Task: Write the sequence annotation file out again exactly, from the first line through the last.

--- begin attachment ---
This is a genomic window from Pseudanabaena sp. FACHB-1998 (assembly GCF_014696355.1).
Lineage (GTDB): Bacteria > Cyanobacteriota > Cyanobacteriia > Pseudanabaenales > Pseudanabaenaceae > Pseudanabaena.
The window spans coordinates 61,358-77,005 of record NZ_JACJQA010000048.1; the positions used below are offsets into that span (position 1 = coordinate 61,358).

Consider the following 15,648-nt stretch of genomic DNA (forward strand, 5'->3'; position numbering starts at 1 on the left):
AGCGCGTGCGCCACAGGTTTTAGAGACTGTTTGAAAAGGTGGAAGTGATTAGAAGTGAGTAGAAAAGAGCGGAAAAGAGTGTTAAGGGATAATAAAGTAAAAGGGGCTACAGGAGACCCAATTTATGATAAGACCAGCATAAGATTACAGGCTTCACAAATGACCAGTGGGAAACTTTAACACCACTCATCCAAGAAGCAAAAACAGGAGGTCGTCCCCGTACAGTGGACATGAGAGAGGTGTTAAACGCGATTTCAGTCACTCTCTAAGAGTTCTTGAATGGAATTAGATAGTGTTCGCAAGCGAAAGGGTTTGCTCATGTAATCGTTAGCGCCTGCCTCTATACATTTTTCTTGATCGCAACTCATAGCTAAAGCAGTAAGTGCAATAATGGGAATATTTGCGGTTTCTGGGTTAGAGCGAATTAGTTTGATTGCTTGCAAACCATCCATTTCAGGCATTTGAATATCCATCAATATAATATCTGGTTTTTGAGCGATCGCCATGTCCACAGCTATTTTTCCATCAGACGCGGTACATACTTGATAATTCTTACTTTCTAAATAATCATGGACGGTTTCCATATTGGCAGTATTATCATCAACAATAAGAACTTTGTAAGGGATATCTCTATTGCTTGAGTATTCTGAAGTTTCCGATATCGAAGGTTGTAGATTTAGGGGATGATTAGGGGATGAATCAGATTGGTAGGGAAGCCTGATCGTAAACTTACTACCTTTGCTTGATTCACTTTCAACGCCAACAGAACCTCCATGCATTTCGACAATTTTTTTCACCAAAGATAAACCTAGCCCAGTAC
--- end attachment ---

This is a genomic window from Pseudanabaena sp. FACHB-1998 (assembly GCF_014696355.1).
Lineage (GTDB): Bacteria > Cyanobacteriota > Cyanobacteriia > Pseudanabaenales > Pseudanabaenaceae > Pseudanabaena.
The window spans coordinates 61,358-77,005 of record NZ_JACJQA010000048.1; the positions used below are offsets into that span (position 1 = coordinate 61,358).

Consider the following 15,648-nt stretch of genomic DNA (forward strand, 5'->3'; position numbering starts at 1 on the left):
AGCGCGTGCGCCACAGGTTTTAGAGACTGTTTGAAAAGGTGGAAGTGATTAGAAGTGAGTAGAAAAGAGCGGAAAAGAGTGTTAAGGGATAATAAAGTAAAAGGGGCTACAGGAGACCCAATTTATGATAAGACCAGCATAAGATTACAGGCTTCACAAATGACCAGTGGGAAACTTTAACACCACTCATCCAAGAAGCAAAAACAGGAGGTCGTCCCCGTACAGTGGACATGAGAGAGGTGTTAAACGCGATTTCAGTCACTCTCTAAGAGTTCTTGAATGGAATTAGATAGTGTTCGCAAGCGAAAGGGTTTGCTCATGTAATCGTTAGCGCCTGCCTCTATACATTTTTCTTGATCGCAACTCATAGCTAAAGCAGTAAGTGCAATAATGGGAATATTTGCGGTTTCTGGGTTAGAGCGAATTAGTTTGATTGCTTGCAAACCATCCATTTCAGGCATTTGAATATCCATCAATATAATATCTGGTTTTTGAGCGATCGCCATGTCCACAGCTATTTTTCCATCAGACGCGGTACATACTTGATAATTCTTACTTTCTAAATAATCATGGACGGTTTCCATATTGGCAGTATTATCATCAACAATAAGAACTTTGTAAGGGATATCTCTATTGCTTGAGTATTCTGAAGTTTCCGATATCGAAGGTTGTAGATTTAGGGGATGATTAGGGGATGAATCAGATTGGTAGGGAAGCCTGATCGTAAACTTACTACCTTTGCTTGATTCACTTTCAACGCCAACAGAACCTCCATGCATTTCGACAATTTTTTTCACCAAAGATAAACCTAGCCCAGTAC